A Tulsa man milks what he can out of a dying industry

The iconic 1950s milkman is slowly disappearing. Unless you're in Tulsa, Oklahoma.

John Davidson is the last milkman in the state. He heads to the dairy plants every morning and loads up with milk, eggs, cottage cheese---or, just about anything the customer requests.

PHOTOS: A day in the life of a milkman

Some customers have stayed with John for the nearly 30 years he has been in business. It's no surprise, because his prices are right. 

"I was at Walmart yesterday. Their price for two-percent was $4.48. My price right now is $4.50," said Davidson.

Davidson bought the route after owning a restaurant for a decade. Now he works four days a week opposed to seven. The milkman life, according to Davidson, is not as exciting as legend would have it. 

"Either I'm too homely or something, but I think all those [baby looks like the milkman] stories you've heard are lies," laughed Davidson.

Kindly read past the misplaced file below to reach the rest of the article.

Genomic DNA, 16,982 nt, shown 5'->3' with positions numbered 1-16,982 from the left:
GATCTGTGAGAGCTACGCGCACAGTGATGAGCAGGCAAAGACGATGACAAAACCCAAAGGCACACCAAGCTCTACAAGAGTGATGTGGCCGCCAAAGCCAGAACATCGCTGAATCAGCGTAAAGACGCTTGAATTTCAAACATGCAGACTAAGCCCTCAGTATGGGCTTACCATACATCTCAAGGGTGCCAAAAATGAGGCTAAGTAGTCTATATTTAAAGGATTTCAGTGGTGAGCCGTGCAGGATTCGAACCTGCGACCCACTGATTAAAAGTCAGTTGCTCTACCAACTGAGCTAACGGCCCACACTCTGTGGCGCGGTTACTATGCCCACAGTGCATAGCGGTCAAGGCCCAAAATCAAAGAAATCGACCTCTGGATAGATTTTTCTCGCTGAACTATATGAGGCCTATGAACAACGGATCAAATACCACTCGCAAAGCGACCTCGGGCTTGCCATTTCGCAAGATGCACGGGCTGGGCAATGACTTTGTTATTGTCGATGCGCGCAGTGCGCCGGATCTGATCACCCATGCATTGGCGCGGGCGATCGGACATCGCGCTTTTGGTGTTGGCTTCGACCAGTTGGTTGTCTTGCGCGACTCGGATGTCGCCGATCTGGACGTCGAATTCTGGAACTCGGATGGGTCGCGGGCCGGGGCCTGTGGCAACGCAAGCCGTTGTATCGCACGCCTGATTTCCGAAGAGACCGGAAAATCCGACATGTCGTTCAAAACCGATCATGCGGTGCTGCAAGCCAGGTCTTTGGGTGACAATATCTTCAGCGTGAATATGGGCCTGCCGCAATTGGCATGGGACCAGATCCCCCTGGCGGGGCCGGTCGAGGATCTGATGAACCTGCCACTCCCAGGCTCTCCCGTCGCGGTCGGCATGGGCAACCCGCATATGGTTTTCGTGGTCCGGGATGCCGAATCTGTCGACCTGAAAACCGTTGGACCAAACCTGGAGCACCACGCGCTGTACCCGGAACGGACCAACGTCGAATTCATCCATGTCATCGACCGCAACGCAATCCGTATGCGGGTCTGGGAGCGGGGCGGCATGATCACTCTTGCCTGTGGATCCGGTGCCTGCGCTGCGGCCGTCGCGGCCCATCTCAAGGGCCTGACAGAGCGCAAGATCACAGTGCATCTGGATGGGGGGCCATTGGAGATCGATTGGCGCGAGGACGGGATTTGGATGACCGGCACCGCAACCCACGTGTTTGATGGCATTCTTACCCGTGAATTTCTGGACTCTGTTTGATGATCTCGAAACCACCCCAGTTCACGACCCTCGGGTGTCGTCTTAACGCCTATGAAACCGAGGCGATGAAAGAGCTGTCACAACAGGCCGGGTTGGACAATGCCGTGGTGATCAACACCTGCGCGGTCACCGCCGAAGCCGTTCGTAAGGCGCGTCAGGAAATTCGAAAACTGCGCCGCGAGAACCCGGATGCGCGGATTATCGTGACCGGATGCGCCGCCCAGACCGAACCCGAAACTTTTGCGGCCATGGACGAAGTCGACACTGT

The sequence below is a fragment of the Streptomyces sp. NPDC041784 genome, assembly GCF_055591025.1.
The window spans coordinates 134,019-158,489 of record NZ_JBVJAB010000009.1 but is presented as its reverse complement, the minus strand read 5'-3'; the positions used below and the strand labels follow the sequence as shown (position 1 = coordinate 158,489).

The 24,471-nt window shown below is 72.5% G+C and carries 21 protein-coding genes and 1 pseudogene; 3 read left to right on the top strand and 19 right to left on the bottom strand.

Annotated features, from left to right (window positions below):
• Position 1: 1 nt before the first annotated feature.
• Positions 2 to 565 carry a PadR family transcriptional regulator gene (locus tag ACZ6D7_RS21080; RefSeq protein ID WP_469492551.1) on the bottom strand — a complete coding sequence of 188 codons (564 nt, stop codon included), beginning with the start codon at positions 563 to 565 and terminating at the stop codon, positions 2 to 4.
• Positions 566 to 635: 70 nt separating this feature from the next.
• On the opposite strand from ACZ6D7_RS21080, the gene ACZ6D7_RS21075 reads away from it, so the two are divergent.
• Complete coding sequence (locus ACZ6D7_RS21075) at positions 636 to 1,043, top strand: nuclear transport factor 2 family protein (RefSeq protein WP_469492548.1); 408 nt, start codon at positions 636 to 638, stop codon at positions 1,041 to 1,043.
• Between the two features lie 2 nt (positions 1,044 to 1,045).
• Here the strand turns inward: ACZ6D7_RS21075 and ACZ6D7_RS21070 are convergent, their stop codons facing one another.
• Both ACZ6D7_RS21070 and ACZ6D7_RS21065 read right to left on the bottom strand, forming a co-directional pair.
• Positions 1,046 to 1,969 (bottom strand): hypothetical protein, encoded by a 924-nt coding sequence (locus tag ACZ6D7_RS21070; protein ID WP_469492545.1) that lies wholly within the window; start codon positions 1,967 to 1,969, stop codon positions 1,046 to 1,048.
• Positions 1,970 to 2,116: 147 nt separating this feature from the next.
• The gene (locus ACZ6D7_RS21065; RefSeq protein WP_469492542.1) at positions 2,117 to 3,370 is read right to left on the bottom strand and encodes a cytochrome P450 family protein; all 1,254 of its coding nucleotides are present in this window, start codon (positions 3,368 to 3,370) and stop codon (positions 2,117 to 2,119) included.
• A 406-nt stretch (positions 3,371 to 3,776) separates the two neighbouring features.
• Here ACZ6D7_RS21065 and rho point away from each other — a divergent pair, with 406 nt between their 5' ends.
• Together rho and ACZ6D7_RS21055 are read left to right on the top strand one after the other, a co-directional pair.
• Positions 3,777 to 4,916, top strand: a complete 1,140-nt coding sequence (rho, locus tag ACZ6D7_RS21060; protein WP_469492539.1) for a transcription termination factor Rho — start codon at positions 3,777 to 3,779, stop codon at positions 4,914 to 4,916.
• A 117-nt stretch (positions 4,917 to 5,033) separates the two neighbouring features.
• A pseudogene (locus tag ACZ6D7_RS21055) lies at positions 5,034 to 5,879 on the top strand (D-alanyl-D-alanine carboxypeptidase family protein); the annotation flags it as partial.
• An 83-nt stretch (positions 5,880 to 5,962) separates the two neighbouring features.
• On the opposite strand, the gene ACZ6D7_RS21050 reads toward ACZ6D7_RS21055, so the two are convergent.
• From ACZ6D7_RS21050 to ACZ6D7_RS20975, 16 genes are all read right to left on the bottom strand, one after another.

His business has dropped over the years. He has a third of the customers that he had at the start. Davidson believes people aren't as comfortable with strangers in their home. 

However, he has no plans to quit.

"When my alarm goes off I hate to say it, but I look forward to going to work," said Davidson. "When people find me face-down in somebody's front yard with spilled milk, that's the day I'll retire." 

When that day comes, the route of the Oklahoma milkman will likely be memory lane. 

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